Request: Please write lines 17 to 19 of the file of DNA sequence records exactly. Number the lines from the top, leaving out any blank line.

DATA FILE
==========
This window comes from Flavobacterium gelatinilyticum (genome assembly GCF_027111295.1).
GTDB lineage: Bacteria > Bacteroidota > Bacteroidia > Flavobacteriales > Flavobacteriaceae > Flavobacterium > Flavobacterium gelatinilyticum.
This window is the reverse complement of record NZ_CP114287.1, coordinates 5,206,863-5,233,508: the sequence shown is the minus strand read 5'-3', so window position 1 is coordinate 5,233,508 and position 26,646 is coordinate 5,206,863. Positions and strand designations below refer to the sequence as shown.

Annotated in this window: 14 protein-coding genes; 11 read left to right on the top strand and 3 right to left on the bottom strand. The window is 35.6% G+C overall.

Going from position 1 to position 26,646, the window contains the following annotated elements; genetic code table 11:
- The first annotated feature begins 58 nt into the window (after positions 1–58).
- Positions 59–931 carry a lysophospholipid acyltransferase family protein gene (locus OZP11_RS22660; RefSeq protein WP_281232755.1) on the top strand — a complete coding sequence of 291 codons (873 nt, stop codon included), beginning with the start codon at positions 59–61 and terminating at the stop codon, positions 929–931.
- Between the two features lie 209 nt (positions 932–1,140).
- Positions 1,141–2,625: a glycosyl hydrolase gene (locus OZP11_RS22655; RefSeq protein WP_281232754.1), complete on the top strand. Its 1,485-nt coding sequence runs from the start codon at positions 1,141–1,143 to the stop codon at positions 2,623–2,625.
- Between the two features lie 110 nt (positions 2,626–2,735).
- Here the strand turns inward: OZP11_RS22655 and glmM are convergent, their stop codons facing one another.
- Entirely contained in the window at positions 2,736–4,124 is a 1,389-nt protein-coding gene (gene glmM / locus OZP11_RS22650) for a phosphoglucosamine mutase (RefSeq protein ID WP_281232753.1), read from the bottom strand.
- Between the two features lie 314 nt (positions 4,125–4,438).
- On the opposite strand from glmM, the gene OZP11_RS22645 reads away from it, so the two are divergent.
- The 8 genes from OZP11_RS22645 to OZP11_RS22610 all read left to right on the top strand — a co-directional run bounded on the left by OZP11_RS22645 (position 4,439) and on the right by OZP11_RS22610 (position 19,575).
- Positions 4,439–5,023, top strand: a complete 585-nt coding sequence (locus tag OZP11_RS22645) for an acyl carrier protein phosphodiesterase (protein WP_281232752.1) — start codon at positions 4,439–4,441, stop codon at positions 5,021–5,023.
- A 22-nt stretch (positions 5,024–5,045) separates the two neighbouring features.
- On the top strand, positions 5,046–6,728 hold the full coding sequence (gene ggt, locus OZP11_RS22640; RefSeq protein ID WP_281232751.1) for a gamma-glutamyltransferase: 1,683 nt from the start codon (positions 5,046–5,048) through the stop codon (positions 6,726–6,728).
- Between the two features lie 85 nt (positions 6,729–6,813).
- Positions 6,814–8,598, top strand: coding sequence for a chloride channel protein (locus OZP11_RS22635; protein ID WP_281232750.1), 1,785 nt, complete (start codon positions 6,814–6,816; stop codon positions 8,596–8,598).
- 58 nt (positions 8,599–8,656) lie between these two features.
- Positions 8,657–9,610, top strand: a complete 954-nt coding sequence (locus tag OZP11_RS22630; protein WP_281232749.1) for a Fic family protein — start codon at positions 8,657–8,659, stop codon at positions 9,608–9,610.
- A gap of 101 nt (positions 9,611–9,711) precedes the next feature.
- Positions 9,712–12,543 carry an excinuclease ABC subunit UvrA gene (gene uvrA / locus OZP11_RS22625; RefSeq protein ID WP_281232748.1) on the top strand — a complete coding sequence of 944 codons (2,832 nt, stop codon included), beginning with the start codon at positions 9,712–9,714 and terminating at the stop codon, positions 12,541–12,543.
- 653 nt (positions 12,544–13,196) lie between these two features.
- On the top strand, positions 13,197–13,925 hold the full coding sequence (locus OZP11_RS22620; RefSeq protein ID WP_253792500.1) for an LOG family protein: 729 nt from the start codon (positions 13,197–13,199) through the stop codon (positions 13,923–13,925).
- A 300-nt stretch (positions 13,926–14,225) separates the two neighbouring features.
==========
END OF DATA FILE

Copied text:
- A 22-nt stretch (positions 5,024–5,045) separates the two neighbouring features.
- On the top strand, positions 5,046–6,728 hold the full coding sequence (gene ggt, locus OZP11_RS22640; RefSeq protein ID WP_281232751.1) for a gamma-glutamyltransferase: 1,683 nt from the start codon (positions 5,046–5,048) through the stop codon (positions 6,726–6,728).
- Between the two features lie 85 nt (positions 6,729–6,813).